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Friday, 31 October 2014

Concluding post on Sentimental Education

In his introduction of Sentimental Education, Robert Baldick wrote:
"The public still wants works which encourage and exalt its illusions, and consequently many readers are still bound to find Sentimental Education distasteful and even abhorrent. Politicians of every party loathe the book, since it shows up the politics of Right and Left, of the 20th century as much as of the 19th, with impartial ferocity and disgust; young people shy away from it, because it exposes the hollowness and fragility of their ideals; while women regard it with suspicion and dislike, on account of its insidious devaluation of the power of love..."
Such reactions are understandable- Madame Bovary, when hated, is hated for the same reasons. Who wants to find themselves in Emma Bovary, or Frédéric Moreau? Flaubert is not Tolstoy, who has affection and sympathy for all of his characters and who, in War and Peace as well as in his more tragic work Anna Karenina, makes one love life in all of its manifestations. The sadness and disappointment makes Flaubert closer in temperament to Turgenev, but Flaubert doesn't give Hussonnet, Deslauriers and Sénécal the kind of love that Turgenev has for Bazarov. Perhaps one may even argue that Dostoyevsky, in spite of his exploration of evil, at least believes in hope and redemption and free will, whereas no sense of hope or redemption can be found in Flaubert. It's nothing, nothing, nothing. He's a vivisectionist, and as he wanted to become, a demoraliser, cutting open his characters, in both novels, and putting them on display and presenting the horrible, cruel, naked reality, crushing all sentimental dreams and illusions. But if in Madame Bovary, the focus in on a few provincial people, a few philistines, such as Emma Bovary, Léon and Homais, in Sentimental Education, it's the whole generation and the whole society that Flaubert is ridiculing and feeling disgusted with. It's a book of disappointment, of emptiness, of inactive passion, of purposeless existence, of failed dreams, of crushed illusions, of the futility of life. 
2 years ago, after reading Madame Bovary, I distanced myself from Flaubert in spite of my immense admiration for the novel, and haven't read any other of his works till now. I admired him, esteemed him highly and held him in a respectful distance, but now I feel different, and love Sentimental Education, personally. Perhaps the 2 novels are different- both have irony, both are dissection of sentimentalism, philistinism and stupidity, but while the mockery in Madame Bovary seems harsh, cruel and fused with contempt, that in Sentimental Education is tinged with disappointment and profound sadness. Or maybe it's me that has changed- the past 2 years with some experiences of activism (for lack of a better word) have crushed some of my illusions, and though I don't generally see myself as a pessimist, my pessimism about the state of VN, about Viet people, about pro-democracy activists and bloggers, do help understand the sadness and despair of Flaubert, which I probably wouldn't have known, had I read Sentimental Education in 2009 or 2010, when I had just entered that world. A man fails to recognise great works but owns a newspaper about theatre and then uses it to spread slander as a revenge, a man takes his friend's legacy for granted and feels that his friend is entitled to give him money, a man speaks loudly of socialism and the masses and worker poets but, once having power, abuses it and sees no individual, a man has great expectations and aspirations but wanders through life aimlessly, political changes take place but only go with chaos and lead to nothing better...- Flaubert's attitude and tone is not arrogance or disdain but more like disillusionment. The novel is even sadder in its last chapters, when Madame Arnoux meets Frédéric again, then leaves, "and that was all"- they never belong to each other and yet we have a feeling that it is better that way, because their love, if pushed any further, could collapse like everything else.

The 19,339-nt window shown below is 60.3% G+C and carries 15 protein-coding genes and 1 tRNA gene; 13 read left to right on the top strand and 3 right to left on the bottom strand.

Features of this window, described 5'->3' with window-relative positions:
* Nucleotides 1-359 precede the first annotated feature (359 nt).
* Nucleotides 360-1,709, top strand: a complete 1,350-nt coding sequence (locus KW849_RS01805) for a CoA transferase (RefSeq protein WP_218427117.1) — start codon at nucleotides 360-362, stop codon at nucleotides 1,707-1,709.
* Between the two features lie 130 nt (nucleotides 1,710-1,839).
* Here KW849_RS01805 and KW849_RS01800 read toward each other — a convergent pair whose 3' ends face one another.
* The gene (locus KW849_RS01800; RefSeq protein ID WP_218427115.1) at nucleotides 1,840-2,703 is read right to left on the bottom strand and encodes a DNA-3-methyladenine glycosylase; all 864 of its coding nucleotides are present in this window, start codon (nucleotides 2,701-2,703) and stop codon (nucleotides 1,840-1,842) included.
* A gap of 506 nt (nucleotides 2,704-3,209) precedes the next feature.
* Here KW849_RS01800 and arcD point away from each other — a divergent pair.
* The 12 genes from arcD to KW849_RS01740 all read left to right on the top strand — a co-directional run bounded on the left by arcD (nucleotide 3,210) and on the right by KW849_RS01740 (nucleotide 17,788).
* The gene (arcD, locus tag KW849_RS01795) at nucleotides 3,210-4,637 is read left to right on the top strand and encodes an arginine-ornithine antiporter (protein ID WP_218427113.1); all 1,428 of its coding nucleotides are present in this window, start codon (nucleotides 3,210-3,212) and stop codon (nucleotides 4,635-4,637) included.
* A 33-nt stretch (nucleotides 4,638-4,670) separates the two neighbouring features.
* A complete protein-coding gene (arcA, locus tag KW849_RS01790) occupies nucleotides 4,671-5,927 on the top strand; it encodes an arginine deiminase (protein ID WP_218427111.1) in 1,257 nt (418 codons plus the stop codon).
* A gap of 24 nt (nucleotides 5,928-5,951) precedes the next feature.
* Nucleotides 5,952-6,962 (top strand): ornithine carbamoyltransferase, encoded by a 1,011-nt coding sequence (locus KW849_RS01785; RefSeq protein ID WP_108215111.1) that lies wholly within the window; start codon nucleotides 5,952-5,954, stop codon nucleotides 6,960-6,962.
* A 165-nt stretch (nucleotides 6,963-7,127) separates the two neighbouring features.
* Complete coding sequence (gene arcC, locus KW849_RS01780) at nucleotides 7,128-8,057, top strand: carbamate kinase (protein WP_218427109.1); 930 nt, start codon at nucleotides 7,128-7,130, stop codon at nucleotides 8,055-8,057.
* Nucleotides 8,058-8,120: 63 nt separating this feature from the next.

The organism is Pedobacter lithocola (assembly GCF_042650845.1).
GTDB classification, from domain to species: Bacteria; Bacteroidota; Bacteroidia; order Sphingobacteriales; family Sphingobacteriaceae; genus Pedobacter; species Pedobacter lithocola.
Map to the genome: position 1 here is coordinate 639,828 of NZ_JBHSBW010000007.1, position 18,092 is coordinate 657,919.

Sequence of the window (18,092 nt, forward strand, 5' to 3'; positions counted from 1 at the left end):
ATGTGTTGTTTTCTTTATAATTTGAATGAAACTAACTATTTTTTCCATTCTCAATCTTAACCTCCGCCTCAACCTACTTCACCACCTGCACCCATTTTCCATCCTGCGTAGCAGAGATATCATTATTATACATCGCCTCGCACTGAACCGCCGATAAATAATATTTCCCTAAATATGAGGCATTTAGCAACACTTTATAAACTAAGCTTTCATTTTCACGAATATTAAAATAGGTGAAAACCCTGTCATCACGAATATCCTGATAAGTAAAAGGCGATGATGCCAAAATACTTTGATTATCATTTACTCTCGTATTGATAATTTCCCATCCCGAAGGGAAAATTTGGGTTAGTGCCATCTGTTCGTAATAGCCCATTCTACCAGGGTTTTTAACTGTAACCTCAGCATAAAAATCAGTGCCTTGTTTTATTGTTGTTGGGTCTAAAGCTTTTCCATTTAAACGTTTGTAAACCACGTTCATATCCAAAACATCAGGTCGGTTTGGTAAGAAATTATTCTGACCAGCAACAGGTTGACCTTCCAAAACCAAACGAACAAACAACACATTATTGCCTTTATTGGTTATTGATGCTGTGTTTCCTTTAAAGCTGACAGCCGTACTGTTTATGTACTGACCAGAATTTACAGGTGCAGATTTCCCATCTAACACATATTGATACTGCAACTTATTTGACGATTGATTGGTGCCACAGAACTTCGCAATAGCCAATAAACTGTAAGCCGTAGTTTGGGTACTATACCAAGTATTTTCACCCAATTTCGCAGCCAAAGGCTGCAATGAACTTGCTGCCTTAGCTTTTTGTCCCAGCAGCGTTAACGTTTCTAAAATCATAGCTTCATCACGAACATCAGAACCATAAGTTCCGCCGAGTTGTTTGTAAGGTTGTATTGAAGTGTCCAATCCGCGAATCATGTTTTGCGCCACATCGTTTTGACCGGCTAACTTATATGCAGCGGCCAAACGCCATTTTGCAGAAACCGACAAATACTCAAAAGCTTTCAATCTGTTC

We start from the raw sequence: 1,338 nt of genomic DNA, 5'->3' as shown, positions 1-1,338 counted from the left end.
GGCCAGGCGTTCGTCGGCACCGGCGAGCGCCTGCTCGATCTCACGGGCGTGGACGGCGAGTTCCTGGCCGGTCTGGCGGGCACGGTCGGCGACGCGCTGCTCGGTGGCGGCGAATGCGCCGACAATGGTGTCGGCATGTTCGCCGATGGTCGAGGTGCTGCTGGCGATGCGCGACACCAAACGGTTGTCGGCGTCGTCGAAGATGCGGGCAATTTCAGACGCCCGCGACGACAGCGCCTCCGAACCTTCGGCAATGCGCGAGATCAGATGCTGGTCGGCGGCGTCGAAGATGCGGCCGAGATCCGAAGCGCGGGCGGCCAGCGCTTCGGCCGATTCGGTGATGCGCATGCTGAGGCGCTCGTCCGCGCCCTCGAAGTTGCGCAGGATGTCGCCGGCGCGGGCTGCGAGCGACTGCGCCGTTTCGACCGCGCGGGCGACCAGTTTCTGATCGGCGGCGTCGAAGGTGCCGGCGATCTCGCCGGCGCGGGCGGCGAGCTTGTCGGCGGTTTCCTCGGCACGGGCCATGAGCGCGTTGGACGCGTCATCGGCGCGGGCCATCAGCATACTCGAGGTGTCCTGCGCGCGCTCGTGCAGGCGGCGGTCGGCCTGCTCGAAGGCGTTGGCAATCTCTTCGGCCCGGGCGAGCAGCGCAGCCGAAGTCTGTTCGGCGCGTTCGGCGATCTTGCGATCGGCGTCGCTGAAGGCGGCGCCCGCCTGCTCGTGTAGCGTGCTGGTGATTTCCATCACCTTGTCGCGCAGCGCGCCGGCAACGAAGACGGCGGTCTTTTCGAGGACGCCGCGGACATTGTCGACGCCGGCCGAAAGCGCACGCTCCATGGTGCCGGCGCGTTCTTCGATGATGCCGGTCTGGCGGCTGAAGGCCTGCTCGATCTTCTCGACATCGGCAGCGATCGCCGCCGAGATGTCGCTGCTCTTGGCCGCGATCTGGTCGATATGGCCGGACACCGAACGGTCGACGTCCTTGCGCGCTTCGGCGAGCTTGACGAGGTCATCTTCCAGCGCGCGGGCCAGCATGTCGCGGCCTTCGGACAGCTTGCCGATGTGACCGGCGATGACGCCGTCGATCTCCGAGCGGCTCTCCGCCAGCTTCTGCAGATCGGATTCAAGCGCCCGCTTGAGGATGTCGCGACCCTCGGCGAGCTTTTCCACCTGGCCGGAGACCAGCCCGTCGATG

In the end Robert Baldick notes:
"... Yet for all of the hopes it kills and the illusions it destroys, Flaubert's novel is not a barren, dispiriting work [...] and any reader who is capable, as he was, of accepting both pleasant and unpleasant experiences as an inevitable part of life, and deriving an ironic pleasure from acquiescence in the human condition, will find Sentimental Education a work of profound, mature, satisfying beauty."
I agree. Sentimental Education may not be everyone's favourite, but it's indeed "a work of profound, mature, satisfying beauty". 

Other random thoughts on Sentimental Education